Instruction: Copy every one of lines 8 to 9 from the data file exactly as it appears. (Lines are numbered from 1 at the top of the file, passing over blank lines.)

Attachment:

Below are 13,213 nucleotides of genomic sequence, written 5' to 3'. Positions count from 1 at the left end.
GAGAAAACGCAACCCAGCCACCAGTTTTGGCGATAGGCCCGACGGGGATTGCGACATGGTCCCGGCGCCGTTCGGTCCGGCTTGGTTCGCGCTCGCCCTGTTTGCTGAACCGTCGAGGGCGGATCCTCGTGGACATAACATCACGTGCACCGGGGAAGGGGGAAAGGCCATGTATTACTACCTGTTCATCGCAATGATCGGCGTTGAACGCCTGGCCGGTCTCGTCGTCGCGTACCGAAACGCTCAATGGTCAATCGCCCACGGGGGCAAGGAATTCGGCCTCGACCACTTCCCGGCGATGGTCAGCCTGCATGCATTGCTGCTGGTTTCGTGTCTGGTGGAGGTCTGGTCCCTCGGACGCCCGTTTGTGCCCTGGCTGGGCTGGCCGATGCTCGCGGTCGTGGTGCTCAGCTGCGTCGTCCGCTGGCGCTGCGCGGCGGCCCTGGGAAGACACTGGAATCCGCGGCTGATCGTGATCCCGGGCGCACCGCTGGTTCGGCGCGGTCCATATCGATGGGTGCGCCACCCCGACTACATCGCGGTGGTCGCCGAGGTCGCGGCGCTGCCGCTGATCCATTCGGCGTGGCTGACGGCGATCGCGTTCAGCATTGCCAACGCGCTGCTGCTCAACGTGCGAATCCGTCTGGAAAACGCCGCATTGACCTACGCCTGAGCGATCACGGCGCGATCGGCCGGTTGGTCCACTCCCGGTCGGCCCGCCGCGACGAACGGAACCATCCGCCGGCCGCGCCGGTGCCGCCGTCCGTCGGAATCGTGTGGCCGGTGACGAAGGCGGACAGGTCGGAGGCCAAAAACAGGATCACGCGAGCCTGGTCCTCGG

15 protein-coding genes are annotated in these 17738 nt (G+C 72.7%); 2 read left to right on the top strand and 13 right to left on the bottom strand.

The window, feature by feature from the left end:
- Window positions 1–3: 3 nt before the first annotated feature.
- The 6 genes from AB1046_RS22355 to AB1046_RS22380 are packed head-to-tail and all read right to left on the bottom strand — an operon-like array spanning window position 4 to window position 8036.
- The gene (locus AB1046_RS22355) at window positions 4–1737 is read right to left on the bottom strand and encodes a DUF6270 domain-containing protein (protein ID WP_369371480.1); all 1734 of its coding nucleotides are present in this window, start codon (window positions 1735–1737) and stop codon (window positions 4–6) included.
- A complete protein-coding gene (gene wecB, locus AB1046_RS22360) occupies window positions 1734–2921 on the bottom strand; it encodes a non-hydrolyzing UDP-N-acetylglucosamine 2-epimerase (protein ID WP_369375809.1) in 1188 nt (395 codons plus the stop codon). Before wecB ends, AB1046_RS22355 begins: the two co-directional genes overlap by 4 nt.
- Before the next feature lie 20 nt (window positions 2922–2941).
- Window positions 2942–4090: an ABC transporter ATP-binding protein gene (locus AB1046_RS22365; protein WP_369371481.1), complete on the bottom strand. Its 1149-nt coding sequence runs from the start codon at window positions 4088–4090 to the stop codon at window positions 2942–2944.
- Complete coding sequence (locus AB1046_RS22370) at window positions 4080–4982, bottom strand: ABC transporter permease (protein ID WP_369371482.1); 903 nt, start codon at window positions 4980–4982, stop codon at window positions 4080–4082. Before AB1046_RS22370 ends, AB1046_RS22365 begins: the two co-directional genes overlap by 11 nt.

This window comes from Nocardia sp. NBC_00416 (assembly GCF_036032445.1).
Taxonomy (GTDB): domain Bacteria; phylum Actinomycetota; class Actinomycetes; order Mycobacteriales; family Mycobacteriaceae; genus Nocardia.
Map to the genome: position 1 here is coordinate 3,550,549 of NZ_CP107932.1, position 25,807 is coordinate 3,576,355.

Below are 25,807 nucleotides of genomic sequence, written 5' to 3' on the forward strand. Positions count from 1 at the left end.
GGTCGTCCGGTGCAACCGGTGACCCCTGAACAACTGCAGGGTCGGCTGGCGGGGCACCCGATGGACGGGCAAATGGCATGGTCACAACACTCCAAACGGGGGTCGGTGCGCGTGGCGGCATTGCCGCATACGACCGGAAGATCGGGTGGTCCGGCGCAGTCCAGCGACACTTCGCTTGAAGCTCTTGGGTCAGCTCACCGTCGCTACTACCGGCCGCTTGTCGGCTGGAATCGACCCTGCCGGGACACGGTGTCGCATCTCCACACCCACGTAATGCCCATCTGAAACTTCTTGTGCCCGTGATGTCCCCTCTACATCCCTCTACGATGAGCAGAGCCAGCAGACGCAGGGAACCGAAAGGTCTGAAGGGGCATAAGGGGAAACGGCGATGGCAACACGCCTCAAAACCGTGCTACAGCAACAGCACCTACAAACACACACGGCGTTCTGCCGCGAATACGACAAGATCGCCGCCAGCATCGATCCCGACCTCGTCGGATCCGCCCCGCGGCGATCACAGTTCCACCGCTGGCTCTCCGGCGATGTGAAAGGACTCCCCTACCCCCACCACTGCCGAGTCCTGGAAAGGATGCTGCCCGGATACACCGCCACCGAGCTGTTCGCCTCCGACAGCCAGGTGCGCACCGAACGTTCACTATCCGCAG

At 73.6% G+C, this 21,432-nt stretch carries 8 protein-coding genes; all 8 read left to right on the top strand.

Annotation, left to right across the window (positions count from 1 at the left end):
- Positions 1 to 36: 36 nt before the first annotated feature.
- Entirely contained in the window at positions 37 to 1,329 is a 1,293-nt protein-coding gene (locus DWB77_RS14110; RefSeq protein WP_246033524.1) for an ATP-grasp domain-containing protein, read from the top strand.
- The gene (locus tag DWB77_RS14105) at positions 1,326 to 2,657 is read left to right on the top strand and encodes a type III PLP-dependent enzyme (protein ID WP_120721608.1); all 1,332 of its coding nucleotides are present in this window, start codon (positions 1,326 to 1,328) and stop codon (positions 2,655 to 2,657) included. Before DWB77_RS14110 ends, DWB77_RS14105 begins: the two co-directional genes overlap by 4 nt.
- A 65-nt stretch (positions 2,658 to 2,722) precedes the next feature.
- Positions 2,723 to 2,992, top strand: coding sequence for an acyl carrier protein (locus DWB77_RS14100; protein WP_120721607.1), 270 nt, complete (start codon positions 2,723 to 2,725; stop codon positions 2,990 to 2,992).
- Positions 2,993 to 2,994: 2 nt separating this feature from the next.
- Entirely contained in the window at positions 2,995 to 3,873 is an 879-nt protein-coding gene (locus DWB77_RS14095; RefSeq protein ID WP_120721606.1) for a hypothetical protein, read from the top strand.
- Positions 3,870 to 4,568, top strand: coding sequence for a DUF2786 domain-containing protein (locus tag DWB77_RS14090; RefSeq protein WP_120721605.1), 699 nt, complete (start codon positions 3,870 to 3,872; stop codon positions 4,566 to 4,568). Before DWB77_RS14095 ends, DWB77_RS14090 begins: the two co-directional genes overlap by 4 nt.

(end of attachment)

- A complete protein-coding gene (gene wecB, locus AB1046_RS22360) occupies window positions 1734–2921 on the bottom strand; it encodes a non-hydrolyzing UDP-N-acetylglucosamine 2-epimerase (protein ID WP_369375809.1) in 1188 nt (395 codons plus the stop codon). Before wecB ends, AB1046_RS22355 begins: the two co-directional genes overlap by 4 nt.
- Before the next feature lie 20 nt (window positions 2922–2941).